Patello-Femoral Instability

Patello-femoral instability is a condition in which the kneecap (patella) becomes displaced from its normal position. This may cause pain and swelling and may interfere with normal movements of the knee. Treatment aims to restore stability, alleviate symptoms, and prevent future occurrences of displacement.

  • Symptoms

  • Treatment


Common symptoms of patello-femoral instability include:

  • Recurrent episodes of the patella slipping out of place
  • Pain or tenderness around the kneecap
  • Swelling and inflammation in the knee
  • Instability or weakness in the knee
  • Difficulty straightening or bending the knee

Frequently Asked Questions

What causes patello-femoral instability?

Common causes of patello-femoral instability include extremely flexible joints, loose ligaments, other genetic factors, and an injury such as a sharp blow to the kneecap. While genetic contributing factors are unavoidable, strengthening exercises and proper training techniques can help reduce the risk of developing patello-femoral instability.

Can patello-femoral instability affect daily activities or sports participation?

Untreated instability can limit mobility and increase the risk of further damage or injury while participating in sports or other physical activities. Proper management of this condition can help individuals safely resume their regular activities.

Do I need treatment for patello-femoral instability?

No one should suffer needlessly. If you experience persistent pain, difficulty performing daily activities, or worsening symptoms despite self-care measures, we advise you to consult our orthopedic specialists for a proper diagnosis and personalized treatment plan. Early intervention and appropriate treatment can help alleviate the symptoms of patello-femoral instability and restore optimal knee function.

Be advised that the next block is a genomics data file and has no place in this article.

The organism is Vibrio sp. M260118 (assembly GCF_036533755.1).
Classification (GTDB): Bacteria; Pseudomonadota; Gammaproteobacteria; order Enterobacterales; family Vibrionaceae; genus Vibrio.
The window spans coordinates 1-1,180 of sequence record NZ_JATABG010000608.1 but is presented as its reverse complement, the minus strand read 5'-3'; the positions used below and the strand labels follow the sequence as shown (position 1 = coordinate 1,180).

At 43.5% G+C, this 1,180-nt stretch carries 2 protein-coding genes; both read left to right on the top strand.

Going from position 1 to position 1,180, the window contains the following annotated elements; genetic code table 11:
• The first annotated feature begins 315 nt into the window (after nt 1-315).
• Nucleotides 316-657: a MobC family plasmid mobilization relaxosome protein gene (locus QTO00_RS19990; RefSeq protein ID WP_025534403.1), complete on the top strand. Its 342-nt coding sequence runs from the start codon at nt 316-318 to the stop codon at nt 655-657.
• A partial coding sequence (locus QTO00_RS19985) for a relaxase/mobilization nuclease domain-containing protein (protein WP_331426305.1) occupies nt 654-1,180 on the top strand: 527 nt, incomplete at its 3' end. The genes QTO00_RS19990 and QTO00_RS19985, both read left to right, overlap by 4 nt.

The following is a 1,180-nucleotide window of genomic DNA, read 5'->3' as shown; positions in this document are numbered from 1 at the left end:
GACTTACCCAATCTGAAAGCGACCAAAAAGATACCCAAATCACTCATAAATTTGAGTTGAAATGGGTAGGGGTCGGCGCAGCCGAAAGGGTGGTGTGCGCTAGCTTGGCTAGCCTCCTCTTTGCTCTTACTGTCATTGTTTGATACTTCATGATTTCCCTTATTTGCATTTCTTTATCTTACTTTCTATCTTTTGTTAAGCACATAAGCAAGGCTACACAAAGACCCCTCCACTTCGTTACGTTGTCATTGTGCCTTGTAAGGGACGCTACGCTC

What kinds of surgery are performed to correct patello-femoral instability?

Types of surgical interventions to correct patello-femoral instability may include:

  • Arthroscopic surgery, which repairs damaged ligaments or cartilage through minimally invasive techniques;
  • Realignment procedures, which adjust the alignment of the patella to prevent further dislocations; and
  • Reconstruction surgery, which rebuilds ligaments to enhance stability of the kneecap.

Is surgery necessary for treating patello-femoral instability?

Not necessarily. Many cases of patello-femoral instability can be managed effectively through conservative measures. Surgery may be recommended for severe or recurrent instability that significantly impacts health and quality of life.

How long does it take to recover from patello-femoral instability?

Recovery time varies depending on the severity of the condition and the chosen treatment. For example, patients who undergo surgery and subsequent physical therapy will usually be able to resume normal activities after several weeks to months.

Are there any long-term complications associated with patello-femoral instability?

Chronic instability of the kneecap, if left untreated, can lead to cartilage damage, arthritis, and ongoing knee pain. Seeking timely intervention is crucial to prevent such complications.